Shared learning database

South Eastern HSC Trust
Published date:
February 2015

This audit highlights the impact of introducing a Li care pathway, which incorporates NICE guidelines for monitoring Li, had on the management of Li for patients over 65 years attending an Old Age Psychiatry service.

Guidance the shared learning relates to:
Does the example relate to a general implementation of all NICE guidance?
Does the example relate to a specific implementation of a specific piece of NICE guidance?


Aims and objectives

- To establish if patients prescribed Lithium is monitored according to NICE Guidelines
- To establish if potential adverse effects and toxic effects of Lithium are discussed with patients
- To establish if any side effects, or lack of, are recorded
- To establish if patients other medications are recorded and potential interactions noted
- To establish if there has been an improvement in practice as a result of implementation of previous audit recommendations

Reasons for implementing your project

South Eastern HSC Trust is an integrated organisation, incorporating acute hospital services, community health and social services and serves a population of approximately 440,000, of whom approximately 55,000 are aged over 65 years. Lithium (Li) has a narrow therapeutic index so can become toxic, causing harm or death, particularly in the elderly population with co-morbid illness and interacting medications.

National Patient Safety Agency (NPSA) suggests lithium therapy is an error-prone process and monitoring of Lithium levels is a particular issue so guidelines have been issued. An initial Li audit covering a one year period was undertaken in 2011 and then, following implementation of a Li care pathway and specific Li clinics in September 2012, a further Li audit covering a one year period was repeated. Prior to this audit, patients on Li were seen in a general Old Age psychiatry clinic and no care pathway was followed. The initial audit highlighted that there were unclear boundaries of responsibility for Li monitoring between primary and secondary care; lack of a database of patients prescribed Li; lack of a Li monitoring nurse post in secondary care; lack of access to blood results at clinics; laboratory reference range was too high for elderly patients (0.4-1.0mmol/l); lack of documentation of risks and side effects; lack of communication between health professionals and patients and some lack of knowledge about management of Li.

How did you implement the project

Funding was received for computer access in each clinic room from Mental Health Services, for Mental Health Outpatient Clinic and for a nurse Li monitoring post. Funding was provided for an initial start-up Li clinic by Mental Health Services for Older People, so that all patients could be commenced on Li care pathway at the same time. Following this, a Li clinic was booked in a usual outpatient clinic session (no additional cost). Meetings were held with Trust management, other staff and stakeholders including laboratory staff and regionally at HSCB with GPs. A Li database was developed, the Li reference range was changed to 0.4-0.8mmol/l for patients over 65 years and a regional Li care pathway and communication form was agreed, including a LES for GPs. Education sessions were provided for staff locally and regionally.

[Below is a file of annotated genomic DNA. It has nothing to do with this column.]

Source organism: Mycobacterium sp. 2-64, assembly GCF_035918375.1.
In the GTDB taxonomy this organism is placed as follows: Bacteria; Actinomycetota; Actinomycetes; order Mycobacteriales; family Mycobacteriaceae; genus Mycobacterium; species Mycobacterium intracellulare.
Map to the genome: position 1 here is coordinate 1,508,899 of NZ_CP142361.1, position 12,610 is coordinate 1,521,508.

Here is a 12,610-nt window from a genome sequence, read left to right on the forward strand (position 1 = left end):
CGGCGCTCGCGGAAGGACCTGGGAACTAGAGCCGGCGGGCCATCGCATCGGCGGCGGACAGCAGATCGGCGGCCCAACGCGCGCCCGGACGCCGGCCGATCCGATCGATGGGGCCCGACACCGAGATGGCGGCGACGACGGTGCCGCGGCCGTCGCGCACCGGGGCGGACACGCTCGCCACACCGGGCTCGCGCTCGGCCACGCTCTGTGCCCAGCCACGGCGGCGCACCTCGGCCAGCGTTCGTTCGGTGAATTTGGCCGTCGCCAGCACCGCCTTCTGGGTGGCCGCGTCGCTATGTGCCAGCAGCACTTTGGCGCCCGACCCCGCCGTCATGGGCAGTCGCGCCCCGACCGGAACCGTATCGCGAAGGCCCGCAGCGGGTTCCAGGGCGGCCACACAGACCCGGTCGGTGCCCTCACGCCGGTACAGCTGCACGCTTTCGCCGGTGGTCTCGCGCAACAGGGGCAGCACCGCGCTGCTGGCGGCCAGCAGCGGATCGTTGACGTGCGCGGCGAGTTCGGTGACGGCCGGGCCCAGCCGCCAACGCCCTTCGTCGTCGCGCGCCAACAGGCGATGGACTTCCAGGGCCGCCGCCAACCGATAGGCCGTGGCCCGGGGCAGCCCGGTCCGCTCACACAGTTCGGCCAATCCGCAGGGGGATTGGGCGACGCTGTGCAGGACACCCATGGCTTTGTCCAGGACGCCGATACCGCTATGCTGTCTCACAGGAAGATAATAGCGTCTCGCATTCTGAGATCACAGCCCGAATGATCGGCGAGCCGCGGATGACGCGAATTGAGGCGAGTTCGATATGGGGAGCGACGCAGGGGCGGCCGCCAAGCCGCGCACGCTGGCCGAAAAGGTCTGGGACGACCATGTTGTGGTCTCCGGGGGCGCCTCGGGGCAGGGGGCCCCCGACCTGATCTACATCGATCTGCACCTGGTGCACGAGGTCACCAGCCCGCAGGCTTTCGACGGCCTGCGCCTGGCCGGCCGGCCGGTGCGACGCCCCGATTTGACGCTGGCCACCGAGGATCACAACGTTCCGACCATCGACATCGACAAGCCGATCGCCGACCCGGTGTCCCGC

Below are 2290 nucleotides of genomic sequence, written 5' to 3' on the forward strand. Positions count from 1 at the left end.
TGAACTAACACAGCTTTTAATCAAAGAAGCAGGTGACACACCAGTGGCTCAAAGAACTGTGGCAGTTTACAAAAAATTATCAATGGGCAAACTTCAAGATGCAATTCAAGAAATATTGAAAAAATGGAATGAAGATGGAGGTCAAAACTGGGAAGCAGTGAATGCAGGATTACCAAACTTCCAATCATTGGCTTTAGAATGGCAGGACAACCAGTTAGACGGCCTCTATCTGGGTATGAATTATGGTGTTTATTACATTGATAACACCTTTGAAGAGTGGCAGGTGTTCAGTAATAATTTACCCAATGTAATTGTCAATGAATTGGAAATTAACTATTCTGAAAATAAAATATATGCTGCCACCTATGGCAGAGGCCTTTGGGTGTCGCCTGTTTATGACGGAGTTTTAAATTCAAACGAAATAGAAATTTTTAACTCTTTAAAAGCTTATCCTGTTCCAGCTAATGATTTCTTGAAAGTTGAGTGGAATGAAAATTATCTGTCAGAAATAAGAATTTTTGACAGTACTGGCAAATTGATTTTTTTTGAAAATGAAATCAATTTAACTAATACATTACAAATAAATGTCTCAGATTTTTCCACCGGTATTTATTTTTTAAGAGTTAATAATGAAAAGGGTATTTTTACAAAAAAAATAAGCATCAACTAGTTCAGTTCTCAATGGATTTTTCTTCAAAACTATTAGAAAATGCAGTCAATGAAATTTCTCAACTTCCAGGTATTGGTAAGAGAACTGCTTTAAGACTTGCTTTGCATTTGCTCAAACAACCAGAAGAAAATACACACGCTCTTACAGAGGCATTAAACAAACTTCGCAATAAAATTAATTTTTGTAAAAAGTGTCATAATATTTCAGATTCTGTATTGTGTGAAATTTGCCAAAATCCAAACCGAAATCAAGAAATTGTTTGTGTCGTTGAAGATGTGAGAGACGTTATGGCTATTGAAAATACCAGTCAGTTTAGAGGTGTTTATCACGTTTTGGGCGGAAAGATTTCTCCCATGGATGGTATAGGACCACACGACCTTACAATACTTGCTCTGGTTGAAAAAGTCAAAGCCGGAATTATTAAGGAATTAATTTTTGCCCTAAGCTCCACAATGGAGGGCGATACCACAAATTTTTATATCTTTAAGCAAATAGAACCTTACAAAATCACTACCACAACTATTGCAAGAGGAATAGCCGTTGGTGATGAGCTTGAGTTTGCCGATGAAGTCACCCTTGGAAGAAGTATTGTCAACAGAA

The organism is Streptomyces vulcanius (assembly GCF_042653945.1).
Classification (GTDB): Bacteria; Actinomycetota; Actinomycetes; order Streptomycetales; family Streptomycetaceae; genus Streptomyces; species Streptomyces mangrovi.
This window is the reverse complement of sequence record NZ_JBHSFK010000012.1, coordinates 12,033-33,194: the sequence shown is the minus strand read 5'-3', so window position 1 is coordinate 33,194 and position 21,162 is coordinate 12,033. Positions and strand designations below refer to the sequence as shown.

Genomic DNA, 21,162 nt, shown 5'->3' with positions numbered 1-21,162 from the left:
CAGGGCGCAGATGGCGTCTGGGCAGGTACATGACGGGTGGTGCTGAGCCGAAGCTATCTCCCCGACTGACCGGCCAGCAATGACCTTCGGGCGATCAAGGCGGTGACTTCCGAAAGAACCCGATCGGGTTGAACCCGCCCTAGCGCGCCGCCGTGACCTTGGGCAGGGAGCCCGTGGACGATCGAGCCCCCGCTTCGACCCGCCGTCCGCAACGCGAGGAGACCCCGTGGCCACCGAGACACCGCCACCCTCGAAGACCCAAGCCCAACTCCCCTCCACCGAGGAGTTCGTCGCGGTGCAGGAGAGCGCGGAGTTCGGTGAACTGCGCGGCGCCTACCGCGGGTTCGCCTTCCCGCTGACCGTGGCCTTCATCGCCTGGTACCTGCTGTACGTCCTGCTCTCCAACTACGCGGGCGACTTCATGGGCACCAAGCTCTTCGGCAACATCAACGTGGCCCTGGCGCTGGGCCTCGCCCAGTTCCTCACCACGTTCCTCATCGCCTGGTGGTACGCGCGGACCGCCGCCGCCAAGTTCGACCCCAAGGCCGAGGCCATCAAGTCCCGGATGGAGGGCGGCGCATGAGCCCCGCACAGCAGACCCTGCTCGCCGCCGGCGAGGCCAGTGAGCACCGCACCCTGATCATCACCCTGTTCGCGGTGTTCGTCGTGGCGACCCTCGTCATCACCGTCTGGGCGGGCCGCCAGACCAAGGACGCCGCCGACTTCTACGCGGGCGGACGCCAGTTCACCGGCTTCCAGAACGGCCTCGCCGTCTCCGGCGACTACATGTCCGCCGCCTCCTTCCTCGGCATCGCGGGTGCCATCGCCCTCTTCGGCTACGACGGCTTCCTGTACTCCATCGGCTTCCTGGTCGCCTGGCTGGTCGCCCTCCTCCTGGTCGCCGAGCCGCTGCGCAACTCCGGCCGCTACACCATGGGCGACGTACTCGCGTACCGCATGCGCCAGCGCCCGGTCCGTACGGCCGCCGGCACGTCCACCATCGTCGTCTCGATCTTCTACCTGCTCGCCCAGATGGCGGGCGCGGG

Key findings

Progress was monitored by re-audit, following implementation of the action plan of the initial audit. The main result was an improvement in patient safety, with 33% GP monitored patients and 19% hospital monitored patients having a toxic (>1.0mmol/l) Li level in initial audit and 8% and 0%, respectively, having toxic Li levels in re-audit. This correlated with an improvement in patients having all their blood monitoring meeting NICE guidelines for GP monitored (17% to 54%) and hospital monitored (56% to 86%) patients. There was also a significant improvement in documentation of discussion of side effects (36% to 100%); kidney risk (0% to 95%); thyroid risk (0% to 95%) and toxicity risk (16% to 100%) with patients. There was also improved documentation of patients having been given educational material about Li (0% to 95) and a Li record book (0% to 95%); having indication for Li recorded (72% to 100%); having other medication recorded (72% to 100%) and possible interactions noted (11% to 90%). Please see enclosed poster and powerpoint presentation for further detail.

Key learning points

Engage key stakeholders early in the process and highlight patient safety issues as the reason for the need for change. One of the single most important changes was the change in the laboratory reference range, as it highlights that a result over 0.8mmol/l is abnormal for patients over 65 years, so engagement of laboratory services management was crucial.

Contact details

Dr Joanne Younge
Associate Specialist Old Age Psychiatry
South Eastern HSC Trust

Is the example industry-sponsored in any way?